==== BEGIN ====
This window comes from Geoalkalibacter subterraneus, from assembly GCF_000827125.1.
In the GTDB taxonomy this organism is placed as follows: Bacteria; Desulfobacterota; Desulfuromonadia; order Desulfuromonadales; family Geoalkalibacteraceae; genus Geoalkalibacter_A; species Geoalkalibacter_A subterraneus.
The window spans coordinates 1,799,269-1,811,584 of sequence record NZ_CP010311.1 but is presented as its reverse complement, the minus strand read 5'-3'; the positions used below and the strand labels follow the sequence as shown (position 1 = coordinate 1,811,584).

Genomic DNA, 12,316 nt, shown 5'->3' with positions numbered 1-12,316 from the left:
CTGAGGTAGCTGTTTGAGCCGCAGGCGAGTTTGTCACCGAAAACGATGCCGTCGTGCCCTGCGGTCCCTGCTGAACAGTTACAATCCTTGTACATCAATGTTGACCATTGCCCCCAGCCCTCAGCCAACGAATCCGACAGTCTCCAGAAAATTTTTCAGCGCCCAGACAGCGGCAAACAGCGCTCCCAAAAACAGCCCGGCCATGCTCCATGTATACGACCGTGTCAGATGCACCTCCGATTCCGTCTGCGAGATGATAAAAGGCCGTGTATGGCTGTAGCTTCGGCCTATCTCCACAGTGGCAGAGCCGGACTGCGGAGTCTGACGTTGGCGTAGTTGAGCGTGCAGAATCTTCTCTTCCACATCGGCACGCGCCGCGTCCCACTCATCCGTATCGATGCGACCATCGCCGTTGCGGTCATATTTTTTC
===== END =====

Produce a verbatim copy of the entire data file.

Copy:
This window comes from Geoalkalibacter subterraneus, from assembly GCF_000827125.1.
In the GTDB taxonomy this organism is placed as follows: Bacteria; Desulfobacterota; Desulfuromonadia; order Desulfuromonadales; family Geoalkalibacteraceae; genus Geoalkalibacter_A; species Geoalkalibacter_A subterraneus.
The window spans coordinates 1,799,269-1,811,584 of sequence record NZ_CP010311.1 but is presented as its reverse complement, the minus strand read 5'-3'; the positions used below and the strand labels follow the sequence as shown (position 1 = coordinate 1,811,584).

Genomic DNA, 12,316 nt, shown 5'->3' with positions numbered 1-12,316 from the left:
CTGAGGTAGCTGTTTGAGCCGCAGGCGAGTTTGTCACCGAAAACGATGCCGTCGTGCCCTGCGGTCCCTGCTGAACAGTTACAATCCTTGTACATCAATGTTGACCATTGCCCCCAGCCCTCAGCCAACGAATCCGACAGTCTCCAGAAAATTTTTCAGCGCCCAGACAGCGGCAAACAGCGCTCCCAAAAACAGCCCGGCCATGCTCCATGTATACGACCGTGTCAGATGCACCTCCGATTCCGTCTGCGAGATGATAAAAGGCCGTGTATGGCTGTAGCTTCGGCCTATCTCCACAGTGGCAGAGCCGGACTGCGGAGTCTGACGTTGGCGTAGTTGAGCGTGCAGAATCTTCTCTTCCACATCGGCACGCGCCGCGTCCCACTCATCCGTATCGATGCGACCATCGCCGTTGCGGTCATATTTTTTC